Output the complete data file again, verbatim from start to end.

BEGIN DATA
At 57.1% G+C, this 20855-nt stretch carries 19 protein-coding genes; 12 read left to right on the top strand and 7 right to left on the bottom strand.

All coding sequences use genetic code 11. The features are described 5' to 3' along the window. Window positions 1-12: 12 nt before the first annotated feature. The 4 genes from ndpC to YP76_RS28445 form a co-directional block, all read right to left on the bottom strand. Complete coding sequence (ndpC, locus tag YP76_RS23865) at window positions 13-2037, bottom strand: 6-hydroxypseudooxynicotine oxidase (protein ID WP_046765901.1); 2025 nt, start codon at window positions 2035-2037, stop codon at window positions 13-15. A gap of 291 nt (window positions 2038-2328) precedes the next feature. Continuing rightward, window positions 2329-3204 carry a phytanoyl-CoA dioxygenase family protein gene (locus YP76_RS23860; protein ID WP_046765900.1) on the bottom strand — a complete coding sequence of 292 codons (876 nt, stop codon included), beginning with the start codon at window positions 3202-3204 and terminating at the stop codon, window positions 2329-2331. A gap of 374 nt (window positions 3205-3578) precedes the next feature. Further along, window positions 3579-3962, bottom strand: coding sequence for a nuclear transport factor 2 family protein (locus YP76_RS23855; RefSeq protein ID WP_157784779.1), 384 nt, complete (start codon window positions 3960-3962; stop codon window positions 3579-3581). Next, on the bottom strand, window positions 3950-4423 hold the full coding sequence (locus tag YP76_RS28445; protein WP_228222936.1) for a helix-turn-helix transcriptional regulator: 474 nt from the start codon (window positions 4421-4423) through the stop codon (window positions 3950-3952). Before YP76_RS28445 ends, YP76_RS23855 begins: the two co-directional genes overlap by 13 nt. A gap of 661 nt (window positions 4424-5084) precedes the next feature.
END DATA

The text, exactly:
At 57.1% G+C, this 20855-nt stretch carries 19 protein-coding genes; 12 read left to right on the top strand and 7 right to left on the bottom strand.

All coding sequences use genetic code 11. The features are described 5' to 3' along the window. Window positions 1-12: 12 nt before the first annotated feature. The 4 genes from ndpC to YP76_RS28445 form a co-directional block, all read right to left on the bottom strand. Complete coding sequence (ndpC, locus tag YP76_RS23865) at window positions 13-2037, bottom strand: 6-hydroxypseudooxynicotine oxidase (protein ID WP_046765901.1); 2025 nt, start codon at window positions 2035-2037, stop codon at window positions 13-15. A gap of 291 nt (window positions 2038-2328) precedes the next feature. Continuing rightward, window positions 2329-3204 carry a phytanoyl-CoA dioxygenase family protein gene (locus YP76_RS23860; protein ID WP_046765900.1) on the bottom strand — a complete coding sequence of 292 codons (876 nt, stop codon included), beginning with the start codon at window positions 3202-3204 and terminating at the stop codon, window positions 2329-2331. A gap of 374 nt (window positions 3205-3578) precedes the next feature. Further along, window positions 3579-3962, bottom strand: coding sequence for a nuclear transport factor 2 family protein (locus YP76_RS23855; RefSeq protein ID WP_157784779.1), 384 nt, complete (start codon window positions 3960-3962; stop codon window positions 3579-3581). Next, on the bottom strand, window positions 3950-4423 hold the full coding sequence (locus tag YP76_RS28445; protein WP_228222936.1) for a helix-turn-helix transcriptional regulator: 474 nt from the start codon (window positions 4421-4423) through the stop codon (window positions 3950-3952). Before YP76_RS28445 ends, YP76_RS23855 begins: the two co-directional genes overlap by 13 nt. A gap of 661 nt (window positions 4424-5084) precedes the next feature.